The benefits I see there (I've hired from there before) is ease of shopping and vetting, and having a place to lodge complaints if things go badly. I would give the same advice I used to give my students regarding using Wikipedia in research: it's a good place to start, but a bad place to stop. Do more research.
 
It's a complicated decision-making process. Most editors are looking to go the full shebang because that's where the money is. Structure and blah blah blah aren't things I'm worried about but if an editor sees a major issue, I sure as hell want them to say something rather than not worrying about it because they're focused on commas, heh heh. Really, the biggest thing any editor has done for me outside of base corrections is asking questions, and in the process of answering those, I find some deeper elements I want to emphasize. Is that worth the money? Hmmm. Depends on which day you ask, LOL. I am bipolar on editors, but for Eve of Snows, my first book, I figure it was worth it. The trouble is, it didn't settle my opinion on whether editors of varying levels are worth it, heh heh.
 
Some people say you only get one shot to make a good first impression. That doesn't have to be the case with writing. You can always publish under multiple pen names. To test the waters, you might consider writing some relatively short books under a pen name, self-editing, self-proofreading, having simple DIY covers, formatting using Draft2Digital, running no paid ads, hitting social media for free promotion, and not sending out any ARCs. Set your expectations at zero. But get the experience with no monetary outlay to do it and learn what you can. If you sell any books, you've made money. Proceed from there.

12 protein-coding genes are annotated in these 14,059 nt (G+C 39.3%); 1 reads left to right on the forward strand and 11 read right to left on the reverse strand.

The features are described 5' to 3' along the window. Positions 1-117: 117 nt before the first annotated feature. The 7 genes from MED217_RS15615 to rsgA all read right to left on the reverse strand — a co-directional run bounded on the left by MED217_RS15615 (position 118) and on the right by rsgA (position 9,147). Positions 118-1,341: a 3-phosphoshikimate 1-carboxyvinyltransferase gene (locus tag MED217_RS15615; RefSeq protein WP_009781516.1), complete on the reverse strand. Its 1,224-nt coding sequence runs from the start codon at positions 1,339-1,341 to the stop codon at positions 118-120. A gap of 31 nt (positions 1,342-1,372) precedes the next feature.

pmmg

Vala
Some people say you only get one shot to make a good first impression. That doesn't have to be the case with writing. You can always publish under multiple pen names. To test the waters, you might consider writing some relatively short books under a pen name, self-editing, self-proofreading, having simple DIY covers, formatting using Draft2Digital, running no paid ads, hitting social media for free promotion, and not sending out any ARCs. Set your expectations at zero. But get the experience with no monetary outlay to do it and learn what you can. If you sell any books, you've made money. Proceed from there.

My head is spinning just thinking on that. Multiple Pen names? Seems unconventional to me. But...
 
My head is spinning just thinking on that. Multiple Pen names? Seems unconventional to me. But...
Some big name authors have used pen names, and some of them have used multiple pen names in addition to their most-well-known by-line. Stephen King and J.K. Rowling, for starters, each used a pen name in addition to their main by-lines, and Michael Crichton has used a couple. Plenty of not-so-well-known authors do it, too, for various reasons. It's not as unconventional as you might think.
 
My head is spinning just thinking on that. Multiple Pen names? Seems unconventional to me. But...
It's actually very common in the indie space. Common advice is to get a pen name for each sub-genre you write in. This is especially true apparently for the different romance genres where readers (alledgedly) tend to stick to a specific sub-genre. But it can also be true elsewhere.

Of course, the idea of pen-names should be taken loosely. Plenty of people publish under roughly the same name. It's common to see people publish fiction under one name, and non-fiction under the same name only with initials added in. Or something similar.
 
Top